Hold Still, by Sally Mann, the famous photographer of the Shenandoah Valley, gets my vote for book of the year. About family and art and hard times and the creative life and so many more things. As a fellow Southerner, I saw it all coming, like being hit head-on by the Southern Crescent, back in the day. Highly, highly recommended.

Because I am a Bloomsbury completist, for better or for worse, I read everything by anyone who was even remotely connected to that complex and complicated group. Vanessa Nicolson is the granddaughter of Vita Sackville-West, the sometime lover of Virginia Woolf; I once met Vita’s son Nigel, so that is my 6 degrees of separation connection. A sad story of her life and the death of one of her daughters.

I have always collected the works of Freya Stark, the great explorer of the Middle East, but never has one of her books so completely captivated me as the first volume of her autobiography, Traveller’s Prelude. She is simply a magnificent writer and had an extraordinary life. I have just ordered all 8 volumes of her letters and am looking forward to a hard winter of deep snow and sitting by the fire reading them.

At some little village near Lorgues, I stumbled across a junk shop–less brocante and more random tchotchkes. It was a blistering hot day and the shop was sweltering, but when I came to a back room full of English books–good English books, provided by a real reader–I persevered, despite the sweat pouring off me. It was there that I found several of the books on this list. I finally read Slipstream, Elizabeth Jane Howard’s autobiography, and the memoirs of the one of the several men to whom she was married, Kingsley Amis. Lives of literary achievement and tumultuous relationships and affairs and whatnot. Enjoyed them both, though unconvinced I would have liked either one of them.

What are YOU reading?


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Rocks and pots

Dana brought me this beautiful little piece of pottery (along with a couple of smaller ones) from Ireland. I just love them. And I’ve always loved rocks. Hoping to go on a pebble tour in the UK this year!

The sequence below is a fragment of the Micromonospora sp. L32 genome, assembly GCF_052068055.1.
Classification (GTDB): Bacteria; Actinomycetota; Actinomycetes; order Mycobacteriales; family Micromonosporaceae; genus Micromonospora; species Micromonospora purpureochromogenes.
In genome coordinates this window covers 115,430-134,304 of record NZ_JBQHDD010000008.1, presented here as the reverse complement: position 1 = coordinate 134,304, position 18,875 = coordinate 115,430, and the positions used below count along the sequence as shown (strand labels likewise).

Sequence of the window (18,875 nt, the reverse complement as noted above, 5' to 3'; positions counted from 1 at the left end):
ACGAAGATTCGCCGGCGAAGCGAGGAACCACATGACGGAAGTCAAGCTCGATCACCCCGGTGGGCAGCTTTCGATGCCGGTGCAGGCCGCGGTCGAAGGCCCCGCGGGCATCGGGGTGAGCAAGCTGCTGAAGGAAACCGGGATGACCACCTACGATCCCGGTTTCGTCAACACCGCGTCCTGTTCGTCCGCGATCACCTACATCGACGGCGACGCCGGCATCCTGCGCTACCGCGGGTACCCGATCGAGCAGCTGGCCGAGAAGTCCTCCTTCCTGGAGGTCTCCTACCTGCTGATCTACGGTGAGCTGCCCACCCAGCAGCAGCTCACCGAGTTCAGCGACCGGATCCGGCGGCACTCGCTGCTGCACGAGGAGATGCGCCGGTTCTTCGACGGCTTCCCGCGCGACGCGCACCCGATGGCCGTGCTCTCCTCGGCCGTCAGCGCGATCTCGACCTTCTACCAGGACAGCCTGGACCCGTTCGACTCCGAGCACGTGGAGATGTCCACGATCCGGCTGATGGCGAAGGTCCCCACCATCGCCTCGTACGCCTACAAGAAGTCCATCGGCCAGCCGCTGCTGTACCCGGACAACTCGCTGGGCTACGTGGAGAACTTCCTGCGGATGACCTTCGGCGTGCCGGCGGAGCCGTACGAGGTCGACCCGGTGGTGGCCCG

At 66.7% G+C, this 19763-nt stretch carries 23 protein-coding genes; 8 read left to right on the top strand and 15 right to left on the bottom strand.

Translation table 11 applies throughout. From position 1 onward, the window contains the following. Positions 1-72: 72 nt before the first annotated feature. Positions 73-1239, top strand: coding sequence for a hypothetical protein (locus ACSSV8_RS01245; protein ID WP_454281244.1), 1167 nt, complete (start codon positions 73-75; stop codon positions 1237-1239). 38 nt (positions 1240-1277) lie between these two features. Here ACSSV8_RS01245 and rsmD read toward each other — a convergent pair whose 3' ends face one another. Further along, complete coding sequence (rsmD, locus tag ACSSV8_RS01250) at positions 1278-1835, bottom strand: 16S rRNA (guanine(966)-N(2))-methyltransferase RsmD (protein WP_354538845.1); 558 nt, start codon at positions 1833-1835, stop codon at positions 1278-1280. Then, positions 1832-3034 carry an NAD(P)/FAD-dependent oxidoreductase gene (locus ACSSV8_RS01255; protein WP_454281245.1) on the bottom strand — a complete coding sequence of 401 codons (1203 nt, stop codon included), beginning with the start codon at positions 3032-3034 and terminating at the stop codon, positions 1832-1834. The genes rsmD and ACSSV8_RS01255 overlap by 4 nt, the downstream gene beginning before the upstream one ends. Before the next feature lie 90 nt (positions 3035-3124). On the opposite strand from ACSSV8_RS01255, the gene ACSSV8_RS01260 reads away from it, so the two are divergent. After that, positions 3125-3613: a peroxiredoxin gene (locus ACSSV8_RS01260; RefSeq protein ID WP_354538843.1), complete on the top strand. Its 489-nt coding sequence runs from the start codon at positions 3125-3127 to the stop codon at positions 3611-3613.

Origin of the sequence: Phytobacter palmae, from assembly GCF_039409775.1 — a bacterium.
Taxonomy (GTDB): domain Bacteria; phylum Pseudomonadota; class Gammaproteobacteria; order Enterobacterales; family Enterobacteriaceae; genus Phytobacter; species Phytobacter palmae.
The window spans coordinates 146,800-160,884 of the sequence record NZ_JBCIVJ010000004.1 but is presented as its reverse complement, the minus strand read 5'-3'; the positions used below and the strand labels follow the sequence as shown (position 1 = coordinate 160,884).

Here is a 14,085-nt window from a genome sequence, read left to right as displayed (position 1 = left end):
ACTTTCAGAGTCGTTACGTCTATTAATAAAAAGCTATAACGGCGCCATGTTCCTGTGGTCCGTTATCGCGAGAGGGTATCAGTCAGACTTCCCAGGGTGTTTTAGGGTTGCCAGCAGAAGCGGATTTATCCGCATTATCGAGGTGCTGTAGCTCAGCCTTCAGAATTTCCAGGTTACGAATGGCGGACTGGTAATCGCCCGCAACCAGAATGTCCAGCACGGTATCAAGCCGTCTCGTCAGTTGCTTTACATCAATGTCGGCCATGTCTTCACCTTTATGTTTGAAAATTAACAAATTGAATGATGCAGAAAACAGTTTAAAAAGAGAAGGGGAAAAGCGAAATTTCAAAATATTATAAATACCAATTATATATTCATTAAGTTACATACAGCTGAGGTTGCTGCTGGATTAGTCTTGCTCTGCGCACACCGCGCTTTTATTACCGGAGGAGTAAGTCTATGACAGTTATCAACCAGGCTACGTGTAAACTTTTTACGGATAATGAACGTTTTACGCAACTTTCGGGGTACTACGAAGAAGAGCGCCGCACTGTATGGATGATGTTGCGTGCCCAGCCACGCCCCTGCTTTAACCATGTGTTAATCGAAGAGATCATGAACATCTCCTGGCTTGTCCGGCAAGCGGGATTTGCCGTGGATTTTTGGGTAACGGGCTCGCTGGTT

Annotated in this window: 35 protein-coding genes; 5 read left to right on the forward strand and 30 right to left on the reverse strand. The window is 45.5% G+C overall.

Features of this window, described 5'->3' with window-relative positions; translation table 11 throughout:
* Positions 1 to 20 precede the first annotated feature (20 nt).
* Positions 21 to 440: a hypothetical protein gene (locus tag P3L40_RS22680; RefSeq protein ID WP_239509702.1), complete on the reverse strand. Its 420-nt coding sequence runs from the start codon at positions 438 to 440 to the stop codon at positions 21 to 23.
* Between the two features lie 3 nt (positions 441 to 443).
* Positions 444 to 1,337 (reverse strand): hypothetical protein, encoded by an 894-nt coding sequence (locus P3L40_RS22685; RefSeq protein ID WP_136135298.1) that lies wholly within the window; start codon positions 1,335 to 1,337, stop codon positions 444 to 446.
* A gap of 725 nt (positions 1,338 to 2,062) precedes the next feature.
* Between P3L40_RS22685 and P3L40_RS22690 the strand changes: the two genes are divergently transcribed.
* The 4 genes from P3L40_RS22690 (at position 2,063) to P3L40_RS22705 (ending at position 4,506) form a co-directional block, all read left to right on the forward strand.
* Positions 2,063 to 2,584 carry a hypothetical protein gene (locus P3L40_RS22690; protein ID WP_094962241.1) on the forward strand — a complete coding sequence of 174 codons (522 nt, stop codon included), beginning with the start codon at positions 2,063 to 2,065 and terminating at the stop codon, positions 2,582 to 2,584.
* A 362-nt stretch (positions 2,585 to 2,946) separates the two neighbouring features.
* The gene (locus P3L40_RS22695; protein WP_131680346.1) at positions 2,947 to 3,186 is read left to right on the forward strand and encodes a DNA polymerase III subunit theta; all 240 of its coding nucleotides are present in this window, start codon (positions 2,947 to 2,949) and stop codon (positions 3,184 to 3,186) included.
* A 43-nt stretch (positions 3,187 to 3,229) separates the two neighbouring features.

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A few lines of poetry for the day

What would the world be, once bereft
Of wet and of wildness? Let them be left,
O let them be left, wildness and wet;
Long live the weeds and the wildness yet.

-Gerard Manley Hopkins

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Cheerfully making mistakes

Learning what can, and what cannot! be done with gouache.


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Today’s painting

Experiments with gouache.


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More photos of Provence

Provence August 2014Provence August 2014

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“Home” in Provence

Photos of the fabulous Chateau de Mappe, where friend Alice and I were for a few glorious days this summer.

Chateau de MappeChateau de Mappe

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Sketchbooking away

I am taking an online sketchbooking class from the fabulously talented Mary Ann Moss. Now bound and determined to post about this, including the widget-thingy (um, soon; gotta read the instructions). Trying to get up to speed on WordPress!